Approximately $310,000 is available for implementation of project ideas from the Action Plan. Staff estimates that approximately $25,000 is needed for implementation of wayfinding signage in the corridor and this will be implemented over the next few years as sites redevelop and good opportunities for wayfinding sign locations are identified. In order to move forward with additional project ideas, staff will need to invest time to coordinate with groups working in the area to prioritize and further develop the project concepts before implementation can move forward.

Goals from the Monroe-Adams Corridor Action Plan:

  1. Make safe, comfortable streets for pedestrians, transit users and cyclists.
  2. Improve the appearance of public and private properties.
  3. Encourage urban infill and mixed-use buildings.
  4. Inform the public of business incentives, redevelopment assistance, codes and Code Enforcement.
  5. Support local business and bring in new business.
  6. Implement an initial placemaking project.
  7. Follow with improvements to all streets in the Corridor.

Implementation highlights include:

  • Palmer Avenue landscaping, sidewalks, lighting, street resurfacing, and burying of electric utilities
  • Block party to commemorate the grand opening of Palmer Avenue
  • Creating a central gathering place at the Anita Favors Thompson Over the Under Plaza
  • Bridging Monroe Street with the Capital Cascades Crossing project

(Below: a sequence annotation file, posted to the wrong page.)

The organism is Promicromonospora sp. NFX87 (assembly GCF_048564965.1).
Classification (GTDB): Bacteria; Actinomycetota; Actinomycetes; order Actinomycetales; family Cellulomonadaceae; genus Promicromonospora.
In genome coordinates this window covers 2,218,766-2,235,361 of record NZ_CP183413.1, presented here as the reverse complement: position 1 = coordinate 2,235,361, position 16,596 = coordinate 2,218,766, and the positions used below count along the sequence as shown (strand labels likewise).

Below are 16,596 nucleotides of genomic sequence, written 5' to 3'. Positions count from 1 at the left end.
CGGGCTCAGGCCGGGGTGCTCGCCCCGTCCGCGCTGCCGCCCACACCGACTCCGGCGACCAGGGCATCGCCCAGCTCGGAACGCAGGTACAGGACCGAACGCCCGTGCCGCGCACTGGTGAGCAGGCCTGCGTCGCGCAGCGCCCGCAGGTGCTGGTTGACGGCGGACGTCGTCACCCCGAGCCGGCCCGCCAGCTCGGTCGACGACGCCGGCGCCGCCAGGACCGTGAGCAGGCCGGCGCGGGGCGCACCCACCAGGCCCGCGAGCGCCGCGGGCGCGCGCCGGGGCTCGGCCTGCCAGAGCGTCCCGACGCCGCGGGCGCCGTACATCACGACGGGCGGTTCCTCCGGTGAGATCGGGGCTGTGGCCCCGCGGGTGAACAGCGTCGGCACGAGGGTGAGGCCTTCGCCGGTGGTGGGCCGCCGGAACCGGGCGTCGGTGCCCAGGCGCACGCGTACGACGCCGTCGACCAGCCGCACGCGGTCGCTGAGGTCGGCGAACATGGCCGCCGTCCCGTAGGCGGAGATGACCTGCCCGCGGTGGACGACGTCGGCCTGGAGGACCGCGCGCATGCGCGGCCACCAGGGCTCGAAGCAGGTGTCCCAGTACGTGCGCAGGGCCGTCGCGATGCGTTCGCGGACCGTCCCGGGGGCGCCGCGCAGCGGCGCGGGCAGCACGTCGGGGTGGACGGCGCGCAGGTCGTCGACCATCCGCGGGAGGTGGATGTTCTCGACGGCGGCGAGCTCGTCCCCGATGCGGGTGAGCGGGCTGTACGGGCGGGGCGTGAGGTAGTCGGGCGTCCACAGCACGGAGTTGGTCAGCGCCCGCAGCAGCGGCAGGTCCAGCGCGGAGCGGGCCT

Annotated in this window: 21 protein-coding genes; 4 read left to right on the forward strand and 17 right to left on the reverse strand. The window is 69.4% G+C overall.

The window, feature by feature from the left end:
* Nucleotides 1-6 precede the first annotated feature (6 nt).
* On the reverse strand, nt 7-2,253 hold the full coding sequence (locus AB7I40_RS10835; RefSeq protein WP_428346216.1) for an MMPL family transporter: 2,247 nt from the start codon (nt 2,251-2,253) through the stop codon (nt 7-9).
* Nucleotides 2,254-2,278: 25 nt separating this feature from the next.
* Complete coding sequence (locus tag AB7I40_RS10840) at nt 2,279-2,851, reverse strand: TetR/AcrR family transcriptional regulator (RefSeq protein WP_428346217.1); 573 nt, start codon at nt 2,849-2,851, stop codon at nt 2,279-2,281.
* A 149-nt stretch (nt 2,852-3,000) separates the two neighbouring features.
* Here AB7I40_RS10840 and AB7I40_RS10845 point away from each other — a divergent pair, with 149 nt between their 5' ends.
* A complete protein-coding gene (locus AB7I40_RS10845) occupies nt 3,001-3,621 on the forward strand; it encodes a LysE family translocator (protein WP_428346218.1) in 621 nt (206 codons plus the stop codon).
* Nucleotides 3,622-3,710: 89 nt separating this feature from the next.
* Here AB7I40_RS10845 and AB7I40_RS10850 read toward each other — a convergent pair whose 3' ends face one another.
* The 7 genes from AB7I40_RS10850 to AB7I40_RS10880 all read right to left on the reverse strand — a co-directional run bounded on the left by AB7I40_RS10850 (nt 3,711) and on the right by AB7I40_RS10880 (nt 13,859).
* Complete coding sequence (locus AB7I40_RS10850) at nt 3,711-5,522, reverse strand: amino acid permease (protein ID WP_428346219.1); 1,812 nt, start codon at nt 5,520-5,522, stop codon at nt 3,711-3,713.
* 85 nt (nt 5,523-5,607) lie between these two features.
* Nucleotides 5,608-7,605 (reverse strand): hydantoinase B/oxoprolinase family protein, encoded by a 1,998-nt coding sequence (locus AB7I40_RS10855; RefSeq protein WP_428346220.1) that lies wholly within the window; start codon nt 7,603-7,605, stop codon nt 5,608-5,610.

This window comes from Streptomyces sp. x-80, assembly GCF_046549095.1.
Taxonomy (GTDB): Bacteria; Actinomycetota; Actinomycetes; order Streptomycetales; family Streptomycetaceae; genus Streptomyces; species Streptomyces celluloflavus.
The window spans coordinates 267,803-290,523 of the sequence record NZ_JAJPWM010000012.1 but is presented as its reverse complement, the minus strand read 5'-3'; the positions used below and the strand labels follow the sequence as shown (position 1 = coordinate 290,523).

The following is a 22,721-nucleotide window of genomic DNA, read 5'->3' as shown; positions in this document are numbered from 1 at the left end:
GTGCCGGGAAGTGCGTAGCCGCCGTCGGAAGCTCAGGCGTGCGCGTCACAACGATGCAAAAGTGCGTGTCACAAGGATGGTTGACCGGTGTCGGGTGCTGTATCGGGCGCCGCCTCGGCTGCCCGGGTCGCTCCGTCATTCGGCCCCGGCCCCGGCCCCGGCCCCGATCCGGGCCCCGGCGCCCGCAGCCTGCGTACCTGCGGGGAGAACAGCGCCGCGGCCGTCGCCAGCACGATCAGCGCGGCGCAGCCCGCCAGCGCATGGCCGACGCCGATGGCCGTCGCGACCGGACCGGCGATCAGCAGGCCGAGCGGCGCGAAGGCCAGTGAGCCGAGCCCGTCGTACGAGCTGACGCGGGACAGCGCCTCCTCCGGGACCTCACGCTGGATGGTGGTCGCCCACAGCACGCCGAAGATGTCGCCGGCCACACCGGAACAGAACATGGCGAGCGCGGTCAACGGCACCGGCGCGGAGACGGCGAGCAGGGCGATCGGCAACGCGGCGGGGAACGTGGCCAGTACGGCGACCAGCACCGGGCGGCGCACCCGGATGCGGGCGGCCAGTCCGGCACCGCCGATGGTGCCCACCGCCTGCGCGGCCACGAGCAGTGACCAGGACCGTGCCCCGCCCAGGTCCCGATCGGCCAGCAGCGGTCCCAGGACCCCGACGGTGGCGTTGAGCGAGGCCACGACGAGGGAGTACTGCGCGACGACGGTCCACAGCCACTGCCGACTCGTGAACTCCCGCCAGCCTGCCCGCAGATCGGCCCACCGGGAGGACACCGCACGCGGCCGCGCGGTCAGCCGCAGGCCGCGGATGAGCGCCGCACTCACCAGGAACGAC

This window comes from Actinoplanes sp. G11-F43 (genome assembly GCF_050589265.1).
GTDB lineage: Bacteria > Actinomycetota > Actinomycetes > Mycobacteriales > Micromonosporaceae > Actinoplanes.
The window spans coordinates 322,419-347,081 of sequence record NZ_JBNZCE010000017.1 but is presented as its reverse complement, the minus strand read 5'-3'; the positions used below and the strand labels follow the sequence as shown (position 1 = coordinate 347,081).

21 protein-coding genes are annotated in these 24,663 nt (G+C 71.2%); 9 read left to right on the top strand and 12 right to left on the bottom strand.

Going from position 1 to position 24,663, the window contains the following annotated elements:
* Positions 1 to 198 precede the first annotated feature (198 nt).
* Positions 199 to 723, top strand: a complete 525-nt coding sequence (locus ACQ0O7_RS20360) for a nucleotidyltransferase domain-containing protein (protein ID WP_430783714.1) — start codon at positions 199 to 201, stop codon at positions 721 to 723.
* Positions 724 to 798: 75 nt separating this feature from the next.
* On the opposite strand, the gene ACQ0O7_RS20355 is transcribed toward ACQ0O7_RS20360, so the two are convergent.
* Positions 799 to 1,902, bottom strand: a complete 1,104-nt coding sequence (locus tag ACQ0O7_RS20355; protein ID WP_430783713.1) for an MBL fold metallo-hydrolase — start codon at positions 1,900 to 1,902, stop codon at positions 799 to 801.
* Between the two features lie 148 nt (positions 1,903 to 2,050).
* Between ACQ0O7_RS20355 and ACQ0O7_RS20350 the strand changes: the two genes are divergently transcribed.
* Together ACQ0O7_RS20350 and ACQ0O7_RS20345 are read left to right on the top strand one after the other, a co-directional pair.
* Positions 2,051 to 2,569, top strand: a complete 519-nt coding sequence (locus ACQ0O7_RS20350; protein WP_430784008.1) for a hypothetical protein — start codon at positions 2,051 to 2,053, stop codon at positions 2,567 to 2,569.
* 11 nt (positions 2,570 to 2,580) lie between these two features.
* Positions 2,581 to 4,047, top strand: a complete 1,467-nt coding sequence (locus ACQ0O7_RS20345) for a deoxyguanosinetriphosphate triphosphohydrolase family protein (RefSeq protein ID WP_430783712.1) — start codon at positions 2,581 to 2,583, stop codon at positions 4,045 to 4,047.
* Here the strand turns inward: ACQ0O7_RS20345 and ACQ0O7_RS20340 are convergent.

• Planned improvements to Magnolia Drive between Adams and Monroe as part of the Magnolia Trail project and development of the Big Bend Cares site

The Market District Action Plan

The Market District Action Plan was adopted by the Commission in October 2011 and a total of $500,000 has been allocated toward implementation. The Action Plan includes eight goals with potential implementation through 49 different project ideas. Planning staff coordinated with the Market District Merchants Association to fund a 2013 feature article promoting the district in Visit Tallahassee magazine and support for the 2013 Market Mayhem community festival. Funds have also been utilized on an appraisal for potential land acquisition to support the concept of developing an urban park around the stormwater facilities along Maclay Boulevard. The remaining fund balance for the Market District is $479,760.

The Market District working group has identified wayfinding signage, landscaping enhancements and crosswalk markings as smaller priority projects for the expenditure of placemaking funds. The working group also identified developing an urban park around the stormwater facilities along Maclay Boulevard as a priority project.

Goals from the Market District Action Plan:

  1. Create a visual edge for the district through gateways and branding.